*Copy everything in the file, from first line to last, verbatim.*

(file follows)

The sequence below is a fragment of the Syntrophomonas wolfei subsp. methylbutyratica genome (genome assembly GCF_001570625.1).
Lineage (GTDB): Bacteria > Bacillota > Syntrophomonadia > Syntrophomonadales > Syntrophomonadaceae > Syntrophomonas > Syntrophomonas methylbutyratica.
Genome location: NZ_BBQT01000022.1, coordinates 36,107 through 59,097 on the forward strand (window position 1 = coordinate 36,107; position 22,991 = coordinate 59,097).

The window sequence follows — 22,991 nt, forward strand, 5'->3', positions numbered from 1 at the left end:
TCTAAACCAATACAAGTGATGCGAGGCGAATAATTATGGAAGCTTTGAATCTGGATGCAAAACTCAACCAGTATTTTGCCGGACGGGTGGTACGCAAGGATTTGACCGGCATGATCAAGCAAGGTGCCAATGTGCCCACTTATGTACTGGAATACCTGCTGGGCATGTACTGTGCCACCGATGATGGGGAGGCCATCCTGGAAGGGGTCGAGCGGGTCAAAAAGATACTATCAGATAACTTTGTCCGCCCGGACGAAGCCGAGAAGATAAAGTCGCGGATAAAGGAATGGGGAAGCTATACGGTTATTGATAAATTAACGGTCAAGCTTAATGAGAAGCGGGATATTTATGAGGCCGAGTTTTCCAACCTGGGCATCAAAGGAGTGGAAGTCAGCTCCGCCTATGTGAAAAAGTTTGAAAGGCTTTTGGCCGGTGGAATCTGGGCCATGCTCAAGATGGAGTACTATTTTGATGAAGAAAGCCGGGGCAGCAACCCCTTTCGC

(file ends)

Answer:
The sequence below is a fragment of the Syntrophomonas wolfei subsp. methylbutyratica genome (genome assembly GCF_001570625.1).
Lineage (GTDB): Bacteria > Bacillota > Syntrophomonadia > Syntrophomonadales > Syntrophomonadaceae > Syntrophomonas > Syntrophomonas methylbutyratica.
Genome location: NZ_BBQT01000022.1, coordinates 36,107 through 59,097 on the forward strand (window position 1 = coordinate 36,107; position 22,991 = coordinate 59,097).

The window sequence follows — 22,991 nt, forward strand, 5'->3', positions numbered from 1 at the left end:
TCTAAACCAATACAAGTGATGCGAGGCGAATAATTATGGAAGCTTTGAATCTGGATGCAAAACTCAACCAGTATTTTGCCGGACGGGTGGTACGCAAGGATTTGACCGGCATGATCAAGCAAGGTGCCAATGTGCCCACTTATGTACTGGAATACCTGCTGGGCATGTACTGTGCCACCGATGATGGGGAGGCCATCCTGGAAGGGGTCGAGCGGGTCAAAAAGATACTATCAGATAACTTTGTCCGCCCGGACGAAGCCGAGAAGATAAAGTCGCGGATAAAGGAATGGGGAAGCTATACGGTTATTGATAAATTAACGGTCAAGCTTAATGAGAAGCGGGATATTTATGAGGCCGAGTTTTCCAACCTGGGCATCAAAGGAGTGGAAGTCAGCTCCGCCTATGTGAAAAAGTTTGAAAGGCTTTTGGCCGGTGGAATCTGGGCCATGCTCAAGATGGAGTACTATTTTGATGAAGAAAGCCGGGGCAGCAACCCCTTTCGC